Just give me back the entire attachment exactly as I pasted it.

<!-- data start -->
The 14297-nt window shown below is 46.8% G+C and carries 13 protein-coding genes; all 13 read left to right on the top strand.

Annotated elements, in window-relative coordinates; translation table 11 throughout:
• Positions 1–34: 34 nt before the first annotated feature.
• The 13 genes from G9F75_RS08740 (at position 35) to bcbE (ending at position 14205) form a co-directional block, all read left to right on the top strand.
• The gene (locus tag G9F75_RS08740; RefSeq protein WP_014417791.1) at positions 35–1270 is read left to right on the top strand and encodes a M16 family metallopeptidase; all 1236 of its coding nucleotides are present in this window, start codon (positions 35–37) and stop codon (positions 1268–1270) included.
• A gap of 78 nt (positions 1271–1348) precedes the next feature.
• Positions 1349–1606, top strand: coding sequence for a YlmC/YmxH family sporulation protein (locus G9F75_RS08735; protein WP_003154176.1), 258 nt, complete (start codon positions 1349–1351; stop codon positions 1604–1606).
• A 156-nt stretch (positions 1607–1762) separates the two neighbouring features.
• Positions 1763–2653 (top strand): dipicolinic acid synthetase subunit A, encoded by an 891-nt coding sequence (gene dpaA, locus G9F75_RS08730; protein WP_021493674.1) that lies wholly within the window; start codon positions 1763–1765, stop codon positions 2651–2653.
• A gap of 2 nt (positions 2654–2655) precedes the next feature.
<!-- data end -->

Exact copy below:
The 14297-nt window shown below is 46.8% G+C and carries 13 protein-coding genes; all 13 read left to right on the top strand.

Annotated elements, in window-relative coordinates; translation table 11 throughout:
• Positions 1–34: 34 nt before the first annotated feature.
• The 13 genes from G9F75_RS08740 (at position 35) to bcbE (ending at position 14205) form a co-directional block, all read left to right on the top strand.
• The gene (locus tag G9F75_RS08740; RefSeq protein WP_014417791.1) at positions 35–1270 is read left to right on the top strand and encodes a M16 family metallopeptidase; all 1236 of its coding nucleotides are present in this window, start codon (positions 35–37) and stop codon (positions 1268–1270) included.
• A gap of 78 nt (positions 1271–1348) precedes the next feature.
• Positions 1349–1606, top strand: coding sequence for a YlmC/YmxH family sporulation protein (locus G9F75_RS08735; protein WP_003154176.1), 258 nt, complete (start codon positions 1349–1351; stop codon positions 1604–1606).
• A 156-nt stretch (positions 1607–1762) separates the two neighbouring features.
• Positions 1763–2653 (top strand): dipicolinic acid synthetase subunit A, encoded by an 891-nt coding sequence (gene dpaA, locus G9F75_RS08730; protein WP_021493674.1) that lies wholly within the window; start codon positions 1763–1765, stop codon positions 2651–2653.
• A gap of 2 nt (positions 2654–2655) precedes the next feature.